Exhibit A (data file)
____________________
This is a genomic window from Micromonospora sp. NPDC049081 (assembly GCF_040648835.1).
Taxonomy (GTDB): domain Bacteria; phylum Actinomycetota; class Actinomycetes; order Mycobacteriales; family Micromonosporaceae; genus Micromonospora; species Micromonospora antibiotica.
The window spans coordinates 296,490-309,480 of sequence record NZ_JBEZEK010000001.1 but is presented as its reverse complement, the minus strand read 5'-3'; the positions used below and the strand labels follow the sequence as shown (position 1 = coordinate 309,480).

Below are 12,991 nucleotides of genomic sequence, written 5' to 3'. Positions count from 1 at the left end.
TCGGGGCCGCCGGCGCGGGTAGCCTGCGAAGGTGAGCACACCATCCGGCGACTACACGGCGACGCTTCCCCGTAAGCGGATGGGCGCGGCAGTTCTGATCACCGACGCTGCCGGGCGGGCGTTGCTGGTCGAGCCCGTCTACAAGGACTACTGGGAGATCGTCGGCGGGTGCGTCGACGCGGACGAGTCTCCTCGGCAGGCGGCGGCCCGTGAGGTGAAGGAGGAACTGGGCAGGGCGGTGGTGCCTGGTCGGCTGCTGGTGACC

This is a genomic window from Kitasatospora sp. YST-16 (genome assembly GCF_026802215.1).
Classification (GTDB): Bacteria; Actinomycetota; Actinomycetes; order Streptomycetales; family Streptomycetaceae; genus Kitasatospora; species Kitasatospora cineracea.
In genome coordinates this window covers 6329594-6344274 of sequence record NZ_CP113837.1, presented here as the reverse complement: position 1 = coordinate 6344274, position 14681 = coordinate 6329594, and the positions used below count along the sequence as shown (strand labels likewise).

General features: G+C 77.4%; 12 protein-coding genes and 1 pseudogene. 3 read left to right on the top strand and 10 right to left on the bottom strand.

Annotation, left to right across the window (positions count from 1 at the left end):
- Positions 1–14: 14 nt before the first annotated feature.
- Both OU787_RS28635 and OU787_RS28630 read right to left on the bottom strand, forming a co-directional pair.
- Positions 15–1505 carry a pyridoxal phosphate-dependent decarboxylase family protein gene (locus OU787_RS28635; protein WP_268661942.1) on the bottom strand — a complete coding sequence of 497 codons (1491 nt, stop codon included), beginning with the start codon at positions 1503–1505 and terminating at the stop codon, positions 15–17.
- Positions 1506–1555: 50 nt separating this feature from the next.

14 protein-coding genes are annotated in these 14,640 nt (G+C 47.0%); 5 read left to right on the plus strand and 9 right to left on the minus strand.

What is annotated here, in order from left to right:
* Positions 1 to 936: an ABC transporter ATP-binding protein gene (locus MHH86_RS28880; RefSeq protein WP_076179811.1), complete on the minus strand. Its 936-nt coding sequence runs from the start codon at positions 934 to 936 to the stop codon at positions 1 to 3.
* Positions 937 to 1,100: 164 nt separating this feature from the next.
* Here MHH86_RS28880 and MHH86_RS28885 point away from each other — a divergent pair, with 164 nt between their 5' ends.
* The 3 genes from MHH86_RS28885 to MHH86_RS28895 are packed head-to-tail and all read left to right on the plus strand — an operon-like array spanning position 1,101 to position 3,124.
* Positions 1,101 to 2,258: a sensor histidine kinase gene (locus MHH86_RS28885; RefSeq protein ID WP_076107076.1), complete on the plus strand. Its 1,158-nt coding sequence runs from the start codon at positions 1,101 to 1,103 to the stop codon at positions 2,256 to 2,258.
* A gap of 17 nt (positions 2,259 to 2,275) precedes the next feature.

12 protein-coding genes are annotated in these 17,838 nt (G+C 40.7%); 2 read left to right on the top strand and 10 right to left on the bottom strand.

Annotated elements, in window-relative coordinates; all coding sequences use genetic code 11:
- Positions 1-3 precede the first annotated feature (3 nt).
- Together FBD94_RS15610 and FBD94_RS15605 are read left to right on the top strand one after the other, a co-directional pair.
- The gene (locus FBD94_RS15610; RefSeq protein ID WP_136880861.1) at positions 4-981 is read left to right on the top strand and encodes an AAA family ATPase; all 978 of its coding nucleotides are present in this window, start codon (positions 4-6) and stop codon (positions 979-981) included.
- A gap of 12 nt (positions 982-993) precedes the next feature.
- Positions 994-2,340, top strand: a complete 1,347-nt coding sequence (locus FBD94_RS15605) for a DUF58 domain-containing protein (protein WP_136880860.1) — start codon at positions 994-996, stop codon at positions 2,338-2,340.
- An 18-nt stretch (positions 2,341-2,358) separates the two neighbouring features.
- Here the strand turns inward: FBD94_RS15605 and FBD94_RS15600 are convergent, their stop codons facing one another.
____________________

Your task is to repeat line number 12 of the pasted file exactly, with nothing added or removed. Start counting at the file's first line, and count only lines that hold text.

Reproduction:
- Both OU787_RS28635 and OU787_RS28630 read right to left on the bottom strand, forming a co-directional pair.